Bret Stephens penned what can be only be described as a self-serving column last night on why you shouldn't call him names on the internet, specifically "a bedbug". The internet reaction was one of disbelief, but it shouldn't have been with him, as Stephens has already shown himself to be a humourless, thin-skinned ideologue. No, the New York Times should bear the brunt of responsibility for employing this creepy bug of a man, giving him the platform where none is deserved.
Source: Fox News
New York Times columnist Bret Stephens was ridiculed on social media Friday for a column that contained a not-so-subtle reference to "bedbugs" following a spat with a college professor who jokingly called Stephens a bedbug on Twitter.
In the piece published Friday evening titled "World War II and the Ingredients of Slaughter," Stephens attempted to draw parallels between "the prewar era and the present" and compared radio — the "new technology" of the 1930s — to Twitter.
"Radio then, like Twitter today, was the technology of the id; a channel that could concentrate political fury at a time when there was plenty to go around," Stephens wrote.
However, critics drew attention to the portion of the column that invoked the Jews living in the Warsaw ghetto.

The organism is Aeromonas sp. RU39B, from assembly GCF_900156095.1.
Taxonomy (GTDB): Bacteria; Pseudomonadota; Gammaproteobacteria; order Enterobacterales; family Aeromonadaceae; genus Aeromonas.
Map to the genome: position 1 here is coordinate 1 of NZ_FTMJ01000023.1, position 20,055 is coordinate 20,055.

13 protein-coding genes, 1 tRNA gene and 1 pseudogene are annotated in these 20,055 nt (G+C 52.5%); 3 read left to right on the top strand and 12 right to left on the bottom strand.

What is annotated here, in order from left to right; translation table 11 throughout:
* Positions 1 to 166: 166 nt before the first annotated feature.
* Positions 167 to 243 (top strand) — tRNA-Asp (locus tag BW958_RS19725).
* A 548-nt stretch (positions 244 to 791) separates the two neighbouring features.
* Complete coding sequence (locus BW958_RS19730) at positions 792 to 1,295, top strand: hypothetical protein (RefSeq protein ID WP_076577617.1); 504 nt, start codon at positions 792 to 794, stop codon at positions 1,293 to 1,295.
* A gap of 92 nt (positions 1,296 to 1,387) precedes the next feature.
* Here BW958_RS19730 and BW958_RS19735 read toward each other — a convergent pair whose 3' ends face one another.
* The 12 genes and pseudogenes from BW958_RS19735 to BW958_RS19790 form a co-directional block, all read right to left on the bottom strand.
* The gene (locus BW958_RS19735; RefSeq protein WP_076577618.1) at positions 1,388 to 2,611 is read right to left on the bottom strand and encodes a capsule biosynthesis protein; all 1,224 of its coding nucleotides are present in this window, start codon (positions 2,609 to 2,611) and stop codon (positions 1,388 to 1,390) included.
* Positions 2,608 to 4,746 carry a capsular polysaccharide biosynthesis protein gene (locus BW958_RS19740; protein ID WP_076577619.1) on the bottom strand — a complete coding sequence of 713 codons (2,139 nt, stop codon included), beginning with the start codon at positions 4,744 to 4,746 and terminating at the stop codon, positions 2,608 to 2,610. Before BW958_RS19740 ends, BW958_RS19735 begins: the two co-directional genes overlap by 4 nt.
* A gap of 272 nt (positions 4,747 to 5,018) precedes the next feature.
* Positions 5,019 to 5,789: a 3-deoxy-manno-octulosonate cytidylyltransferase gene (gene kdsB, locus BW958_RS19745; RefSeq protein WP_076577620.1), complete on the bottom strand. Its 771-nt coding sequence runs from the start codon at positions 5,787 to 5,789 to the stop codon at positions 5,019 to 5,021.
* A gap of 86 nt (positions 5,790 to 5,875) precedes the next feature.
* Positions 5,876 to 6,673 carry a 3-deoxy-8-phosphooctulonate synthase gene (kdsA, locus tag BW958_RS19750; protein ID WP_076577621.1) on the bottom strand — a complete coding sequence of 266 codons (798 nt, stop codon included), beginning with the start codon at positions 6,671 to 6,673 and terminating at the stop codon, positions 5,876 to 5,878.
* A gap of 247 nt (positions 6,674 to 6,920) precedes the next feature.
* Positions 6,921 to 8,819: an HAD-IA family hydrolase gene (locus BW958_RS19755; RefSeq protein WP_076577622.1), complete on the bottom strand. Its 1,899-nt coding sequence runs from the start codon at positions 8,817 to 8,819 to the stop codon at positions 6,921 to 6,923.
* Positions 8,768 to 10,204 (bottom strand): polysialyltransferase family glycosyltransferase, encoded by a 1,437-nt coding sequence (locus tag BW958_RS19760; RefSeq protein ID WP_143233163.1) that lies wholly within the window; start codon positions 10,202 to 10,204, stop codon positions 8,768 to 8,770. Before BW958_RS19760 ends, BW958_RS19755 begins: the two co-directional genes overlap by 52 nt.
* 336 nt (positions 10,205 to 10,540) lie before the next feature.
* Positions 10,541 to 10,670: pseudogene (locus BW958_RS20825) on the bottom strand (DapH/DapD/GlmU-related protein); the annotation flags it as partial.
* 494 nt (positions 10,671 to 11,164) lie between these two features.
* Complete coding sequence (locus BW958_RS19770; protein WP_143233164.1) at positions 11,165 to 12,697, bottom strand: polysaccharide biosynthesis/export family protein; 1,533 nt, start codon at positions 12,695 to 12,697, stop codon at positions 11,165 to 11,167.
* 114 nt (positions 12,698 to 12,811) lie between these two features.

"The political mind-set that turned human beings into categories, classes and races also turned them into rodents, insects and garbage," Stephens wrote. "'Anti-Semitism is exactly the same as delousing,' Heinrich Himmler would claim in 1943. 'Getting rid of lice is not a matter of ideology. It is a matter of cleanliness.'” Watching Warsaw’s Jewish ghetto burn that year, a Polish anti-Semite was overheard saying: “'The bedbugs are on fire. The Germans are doing a great job.'"
Twitter users pointed out that the link that was embedded in Stephens' piece was Google search results for "Jews as bedbugs."
Twitter reacted with a mixture of astonishment and disgust that Stephen's column was even printed.
And even one United States Senator mocked Bret Stephens, rather unmercifully.
Perhaps the most astonished was Dave Karpf himself.
He's right. It's not funny.